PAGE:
Mr. Knowles filed a complaint with the Press Complaints Commission regarding the article. At an investigatory meeting on 20 December 2011 Mr. Knowles was assured that the question of a breach of confidentiality regulations would be looked into. He received no further information on the subject.
For the next seven months, Mr. Knowles was told only that the investigation was ongoing. He received no further information on the “charges” nor any explanation as to why his political activities on behalf of human rights and civil liberties would be contrary to the values of Leeds City Council nor why having political opinions or personal beliefs were a cause of official inquiry and professional suspension
In a July 17, 2012 letter, the UNISON trade union, of which Mr. Knowles has been a member since early 1996, notified Mr. Knowles that they would not represent him:
“UNISON cannot agree to represent you as in our view there is prima facia a conflict with the allegations against you and UNISON’s policies and rules.”
On August 2, 2012, Mr. Knowles attended the meeting at which he was dismissed. The July 27 notice for that meeting stated:
“The investigation into allegations that you have engaged in political activities, which could be viewed as improper activities for an employee of the council to be engaging in, has been completed.
You are required to attend a meeting….”
That notice did not provide further information on why his political activities could be viewed as “improper activities.”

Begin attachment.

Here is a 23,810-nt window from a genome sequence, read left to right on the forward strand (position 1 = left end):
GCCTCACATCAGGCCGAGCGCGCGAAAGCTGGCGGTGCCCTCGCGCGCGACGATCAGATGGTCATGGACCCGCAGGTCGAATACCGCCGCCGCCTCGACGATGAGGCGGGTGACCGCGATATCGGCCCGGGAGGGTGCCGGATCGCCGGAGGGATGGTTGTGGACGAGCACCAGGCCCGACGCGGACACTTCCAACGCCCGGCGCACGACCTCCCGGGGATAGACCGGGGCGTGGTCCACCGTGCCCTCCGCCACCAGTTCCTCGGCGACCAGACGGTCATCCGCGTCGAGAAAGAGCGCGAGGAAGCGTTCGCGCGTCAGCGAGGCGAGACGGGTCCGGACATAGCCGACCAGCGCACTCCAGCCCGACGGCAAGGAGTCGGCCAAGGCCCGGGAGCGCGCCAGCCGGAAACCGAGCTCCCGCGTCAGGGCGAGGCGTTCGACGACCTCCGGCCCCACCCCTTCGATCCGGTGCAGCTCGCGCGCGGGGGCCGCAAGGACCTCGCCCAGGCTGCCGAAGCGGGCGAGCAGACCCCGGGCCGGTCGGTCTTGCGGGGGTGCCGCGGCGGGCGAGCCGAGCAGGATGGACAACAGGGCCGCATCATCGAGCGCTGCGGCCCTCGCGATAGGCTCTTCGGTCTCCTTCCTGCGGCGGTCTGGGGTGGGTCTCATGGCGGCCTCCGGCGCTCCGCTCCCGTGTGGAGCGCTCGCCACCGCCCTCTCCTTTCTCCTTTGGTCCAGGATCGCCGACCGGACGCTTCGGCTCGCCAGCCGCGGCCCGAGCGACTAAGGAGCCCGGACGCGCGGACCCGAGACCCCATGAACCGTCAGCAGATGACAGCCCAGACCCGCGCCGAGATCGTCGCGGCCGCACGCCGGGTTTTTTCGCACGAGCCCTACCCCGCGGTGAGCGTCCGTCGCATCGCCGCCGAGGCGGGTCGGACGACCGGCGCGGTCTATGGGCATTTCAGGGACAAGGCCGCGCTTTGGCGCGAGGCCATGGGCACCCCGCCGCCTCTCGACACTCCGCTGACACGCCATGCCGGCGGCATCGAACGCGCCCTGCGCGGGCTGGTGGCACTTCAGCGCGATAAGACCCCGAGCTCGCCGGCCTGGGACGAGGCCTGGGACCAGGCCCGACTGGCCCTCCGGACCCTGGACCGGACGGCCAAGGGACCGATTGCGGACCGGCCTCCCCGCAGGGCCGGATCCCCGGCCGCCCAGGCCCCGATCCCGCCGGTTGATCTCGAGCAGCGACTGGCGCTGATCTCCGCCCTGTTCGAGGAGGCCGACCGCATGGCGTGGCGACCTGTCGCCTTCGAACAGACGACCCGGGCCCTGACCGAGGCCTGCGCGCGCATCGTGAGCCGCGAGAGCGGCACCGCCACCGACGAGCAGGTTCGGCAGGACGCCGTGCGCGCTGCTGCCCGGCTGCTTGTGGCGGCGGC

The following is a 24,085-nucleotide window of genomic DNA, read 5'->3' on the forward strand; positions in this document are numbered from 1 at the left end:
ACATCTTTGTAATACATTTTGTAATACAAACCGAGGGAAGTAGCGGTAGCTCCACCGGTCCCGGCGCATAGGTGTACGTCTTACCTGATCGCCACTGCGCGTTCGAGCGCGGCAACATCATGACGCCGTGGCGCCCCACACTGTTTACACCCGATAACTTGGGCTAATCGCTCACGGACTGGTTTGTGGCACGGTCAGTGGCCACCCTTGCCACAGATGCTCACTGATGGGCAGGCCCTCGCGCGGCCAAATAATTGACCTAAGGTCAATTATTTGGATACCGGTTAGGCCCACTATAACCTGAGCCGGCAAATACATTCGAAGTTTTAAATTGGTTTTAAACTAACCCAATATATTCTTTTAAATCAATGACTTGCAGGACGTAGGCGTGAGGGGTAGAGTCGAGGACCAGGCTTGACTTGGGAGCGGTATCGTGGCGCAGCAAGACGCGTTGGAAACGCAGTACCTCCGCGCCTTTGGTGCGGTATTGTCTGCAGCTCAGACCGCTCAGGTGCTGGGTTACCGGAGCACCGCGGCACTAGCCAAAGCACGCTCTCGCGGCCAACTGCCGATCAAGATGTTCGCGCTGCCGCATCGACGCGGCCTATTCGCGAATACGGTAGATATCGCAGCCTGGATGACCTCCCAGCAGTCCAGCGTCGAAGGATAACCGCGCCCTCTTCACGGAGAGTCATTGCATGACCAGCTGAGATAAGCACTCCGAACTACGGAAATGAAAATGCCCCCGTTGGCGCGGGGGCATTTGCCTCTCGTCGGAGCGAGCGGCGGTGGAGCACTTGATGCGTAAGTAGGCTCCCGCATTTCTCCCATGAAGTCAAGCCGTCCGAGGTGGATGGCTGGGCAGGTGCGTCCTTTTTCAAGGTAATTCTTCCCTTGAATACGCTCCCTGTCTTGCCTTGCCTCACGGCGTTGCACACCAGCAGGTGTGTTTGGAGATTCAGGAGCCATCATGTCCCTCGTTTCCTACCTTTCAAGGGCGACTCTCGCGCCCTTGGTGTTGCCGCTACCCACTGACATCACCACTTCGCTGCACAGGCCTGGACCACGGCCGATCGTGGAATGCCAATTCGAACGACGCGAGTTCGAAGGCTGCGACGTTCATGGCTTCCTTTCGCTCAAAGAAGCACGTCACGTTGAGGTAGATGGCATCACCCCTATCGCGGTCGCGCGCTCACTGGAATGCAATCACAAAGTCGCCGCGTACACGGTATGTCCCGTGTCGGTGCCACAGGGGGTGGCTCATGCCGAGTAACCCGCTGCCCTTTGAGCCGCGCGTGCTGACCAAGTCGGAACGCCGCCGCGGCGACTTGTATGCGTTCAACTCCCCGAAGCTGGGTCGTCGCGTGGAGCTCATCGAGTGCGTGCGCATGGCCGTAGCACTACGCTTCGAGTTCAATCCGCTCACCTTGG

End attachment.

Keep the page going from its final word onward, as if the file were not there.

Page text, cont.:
A Chief Inspector of the Police was present when he arrived. Mr. Knowles’ lawyer was not permitted to attend the meeting. At the end of a very brief meeting Mr Knowles was dismissed with immediate effect and without the right to appeal. Mr. Knowles was told that Leeds City Council viewed the ‘offence’ committed by Mr Knowles to be so grave, even though it has never been named nor described, that he would not even be allowed to have a disciplinary hearing at which he could refute any evidence that was brought against him. No evidence was presented against him. A letter sent the following day stated:
“The council has concluded that your behaviours and values are so different from the council’s values, that this is a fundamental breach of your employment contract.”
Mr Knowles has never been told what he is supposed to have done wrong. He is simply being dismissed without a hearing because his “values” are apparently different to those of Leeds City Council. He has not been told what these values are or what gives Leeds City Council the right to decide the values employees are supposed to have. It is simply a matter of sacking him because of his personal and private opinions.
In consultation with his legal representation, Mr. Knowles will file with the employment Tribunal for unfair dismissal and breach of human rights.
The International Civil Liberties Alliance (ICLA) is a human rights organisation that aims to uphold democracy, freedom and individual liberties.